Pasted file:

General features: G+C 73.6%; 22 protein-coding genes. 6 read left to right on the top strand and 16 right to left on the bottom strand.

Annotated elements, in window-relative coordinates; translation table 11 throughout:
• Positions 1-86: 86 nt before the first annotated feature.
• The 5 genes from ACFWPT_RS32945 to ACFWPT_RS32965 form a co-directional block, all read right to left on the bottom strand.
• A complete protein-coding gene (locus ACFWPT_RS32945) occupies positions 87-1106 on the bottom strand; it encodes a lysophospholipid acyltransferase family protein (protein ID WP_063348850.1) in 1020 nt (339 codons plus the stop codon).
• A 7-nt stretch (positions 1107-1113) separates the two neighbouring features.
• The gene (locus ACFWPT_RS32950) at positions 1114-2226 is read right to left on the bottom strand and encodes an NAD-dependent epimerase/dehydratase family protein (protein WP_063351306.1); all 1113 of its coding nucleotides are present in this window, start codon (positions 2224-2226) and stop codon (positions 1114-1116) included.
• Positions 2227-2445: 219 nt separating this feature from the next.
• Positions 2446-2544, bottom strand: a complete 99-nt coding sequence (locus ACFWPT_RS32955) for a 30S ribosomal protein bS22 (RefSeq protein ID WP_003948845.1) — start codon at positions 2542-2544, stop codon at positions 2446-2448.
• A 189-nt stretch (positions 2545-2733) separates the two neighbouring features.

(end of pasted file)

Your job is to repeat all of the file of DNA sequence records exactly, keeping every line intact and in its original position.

General features: G+C 73.6%; 22 protein-coding genes. 6 read left to right on the top strand and 16 right to left on the bottom strand.

Annotated elements, in window-relative coordinates; translation table 11 throughout:
• Positions 1-86: 86 nt before the first annotated feature.
• The 5 genes from ACFWPT_RS32945 to ACFWPT_RS32965 form a co-directional block, all read right to left on the bottom strand.
• A complete protein-coding gene (locus ACFWPT_RS32945) occupies positions 87-1106 on the bottom strand; it encodes a lysophospholipid acyltransferase family protein (protein ID WP_063348850.1) in 1020 nt (339 codons plus the stop codon).
• A 7-nt stretch (positions 1107-1113) separates the two neighbouring features.
• The gene (locus ACFWPT_RS32950) at positions 1114-2226 is read right to left on the bottom strand and encodes an NAD-dependent epimerase/dehydratase family protein (protein WP_063351306.1); all 1113 of its coding nucleotides are present in this window, start codon (positions 2224-2226) and stop codon (positions 1114-1116) included.
• Positions 2227-2445: 219 nt separating this feature from the next.
• Positions 2446-2544, bottom strand: a complete 99-nt coding sequence (locus ACFWPT_RS32955) for a 30S ribosomal protein bS22 (RefSeq protein ID WP_003948845.1) — start codon at positions 2542-2544, stop codon at positions 2446-2448.
• A 189-nt stretch (positions 2545-2733) separates the two neighbouring features.